While persuading my two year old not to dismantle a mobility aid, the words ‘sandwich generation’ came to mind.
We were visiting my 83 year old stepfather. He had been rushed into hospital and kept for lengthy tests. Taking a toddler hospital visiting? An interesting choice but actually there wasn’t one. I needed to support my mum and stepdad some 120 miles away, negotiate time away from work and look after my son.
The situation continued for a number of months but I’m in no way alone. This small snapshot of life is faced by an increasing number of us.
American journalist Carol Abaya founded the Sandwich Generation®, a website providing materials for people sandwiched between aging parents and their own children. She defines the term as, “traditional: those sandwiched between aging parents who need care and/or help and their own children”.
Or the more complicated “club sandwich: those in their 50s or 60s, sandwiched between aging parents, adult children and grandchildren. Or those in their 30s and 40s, with young children, aging parents and grandparents”.
It’s a time when we may need to move into a role of helping to ‘parent’, or to support the older generation while bringing up the next. So how can we prioritise the needs of our loved ones and juggle distances, time and finances? And is it selfish to hope to keep a little time for ourselves while we do so?
Understandably, my previously very able parents find it extremely frustrating to have to ask for help. They don’t want to be a bother. As you would expect the now three year old won’t ask for help, declaring “I can do it” with a variety of interesting and decorative results. I want to help both but haven’t managed the Hermione Grainger trick of being in two places at once.
The situation is not exclusive to those with young families. There has been a 20 per cent increase in 20 – 34 year olds living with their parents compared with 1997. As the UK’s population continues to age, our children reaching adulthood have fewer opportunities to leave home and need our support in other ways.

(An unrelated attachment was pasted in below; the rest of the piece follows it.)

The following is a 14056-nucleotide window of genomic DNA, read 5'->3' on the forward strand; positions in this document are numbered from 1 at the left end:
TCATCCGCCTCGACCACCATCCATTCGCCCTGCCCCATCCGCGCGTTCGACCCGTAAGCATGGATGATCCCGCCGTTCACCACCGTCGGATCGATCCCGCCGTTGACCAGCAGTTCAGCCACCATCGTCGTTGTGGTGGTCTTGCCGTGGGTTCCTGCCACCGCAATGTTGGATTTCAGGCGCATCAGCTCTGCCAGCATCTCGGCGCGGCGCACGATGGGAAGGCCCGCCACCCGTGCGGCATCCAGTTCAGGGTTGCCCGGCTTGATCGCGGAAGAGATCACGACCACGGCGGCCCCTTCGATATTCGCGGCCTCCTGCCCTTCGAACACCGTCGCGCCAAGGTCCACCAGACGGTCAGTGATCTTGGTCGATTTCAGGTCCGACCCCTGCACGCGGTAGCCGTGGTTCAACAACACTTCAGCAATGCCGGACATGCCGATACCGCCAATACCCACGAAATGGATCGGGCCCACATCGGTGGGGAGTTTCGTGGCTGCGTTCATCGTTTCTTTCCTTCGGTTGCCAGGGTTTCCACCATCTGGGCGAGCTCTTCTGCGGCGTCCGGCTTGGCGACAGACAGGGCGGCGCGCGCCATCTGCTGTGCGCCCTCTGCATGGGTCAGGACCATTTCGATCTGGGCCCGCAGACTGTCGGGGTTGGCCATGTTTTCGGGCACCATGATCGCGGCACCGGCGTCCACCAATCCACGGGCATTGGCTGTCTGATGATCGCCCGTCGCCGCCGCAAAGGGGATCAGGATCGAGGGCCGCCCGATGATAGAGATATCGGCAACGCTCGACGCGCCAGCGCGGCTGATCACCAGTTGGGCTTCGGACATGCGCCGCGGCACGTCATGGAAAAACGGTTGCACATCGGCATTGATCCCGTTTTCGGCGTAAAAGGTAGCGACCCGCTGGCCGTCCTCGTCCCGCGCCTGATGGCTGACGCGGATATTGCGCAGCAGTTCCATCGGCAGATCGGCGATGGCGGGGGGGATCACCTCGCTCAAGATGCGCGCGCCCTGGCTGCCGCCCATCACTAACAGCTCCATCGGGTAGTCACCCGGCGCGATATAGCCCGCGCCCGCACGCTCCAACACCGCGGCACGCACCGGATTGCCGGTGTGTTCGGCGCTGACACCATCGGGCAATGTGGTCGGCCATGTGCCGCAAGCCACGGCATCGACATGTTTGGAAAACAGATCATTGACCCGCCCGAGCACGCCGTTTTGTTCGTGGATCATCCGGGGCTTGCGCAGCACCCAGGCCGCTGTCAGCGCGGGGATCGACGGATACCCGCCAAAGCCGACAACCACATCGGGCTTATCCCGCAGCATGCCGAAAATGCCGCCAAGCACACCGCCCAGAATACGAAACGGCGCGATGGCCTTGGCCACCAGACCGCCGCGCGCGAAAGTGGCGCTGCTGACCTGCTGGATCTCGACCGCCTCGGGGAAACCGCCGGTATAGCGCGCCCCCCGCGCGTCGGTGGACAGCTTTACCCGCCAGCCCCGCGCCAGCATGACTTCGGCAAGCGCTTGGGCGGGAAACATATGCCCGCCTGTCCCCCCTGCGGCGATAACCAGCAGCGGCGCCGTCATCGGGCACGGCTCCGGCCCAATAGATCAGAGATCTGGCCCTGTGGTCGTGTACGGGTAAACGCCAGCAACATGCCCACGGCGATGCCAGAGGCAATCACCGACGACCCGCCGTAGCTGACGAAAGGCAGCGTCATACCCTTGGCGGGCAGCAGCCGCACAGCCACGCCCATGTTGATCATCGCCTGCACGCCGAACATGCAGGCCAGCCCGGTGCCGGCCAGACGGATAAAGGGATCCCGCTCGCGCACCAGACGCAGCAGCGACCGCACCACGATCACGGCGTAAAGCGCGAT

With these trends set to continue, the chances are that more of us will start to feel like the jam in the sandwich. I asked friends who are already there for their thoughts on how best to navigate the challenges.
Thinking of your family at midlife:
- Get help with the practicalities. Age UK and the Carers Trust can offer advice on support that may be available to your family.
- Share the load wherever possible. If a sibling lives too far away to help in person, could they make phone calls to support services or help out financially?
- Consider local support for your relatives if you are at a distance. Personal assistants are able to help with a variety tasks from personal care to taking your loved one shopping. Try your local authority websites.
Thinking about you at midlife:
- Give yourself a time slot each day when you are allowed to worry about things. Otherwise try hard to give yourself a break and keep from going over the same issues in your mind.
- Focus on how much you are doing, not on what isn’t getting done.
- Keep a sense of your own self. See your friends and make time for something that makes you feel good. This will help you to replenish yourself and to build your resilience.
- Are you a lark or an owl? Think about when you have the most energy and tackle the tough stuff then.
Above all don’t feel alone. I didn’t have to look far to find others in the same situation. People were happy to share their experiences and solutions. All agreed it is hard but it’s also ok, if not essential, to reach out to others. If you don’t know anyone, take a look at online forums such as those run by www.thesandwichgeneration.co.uk .
The future may not be easy but as one friend put it “this time will pass and you will want to look back on things that make you smile”. I agree and, although sadly on borrowed time, Grandad is now storyteller-in-chief. We talk, laugh and do more together. I’m still chasing my son and the walking frame is still fair game.
*Sandwich generation definitions reproduced with permission from Carol Abaya.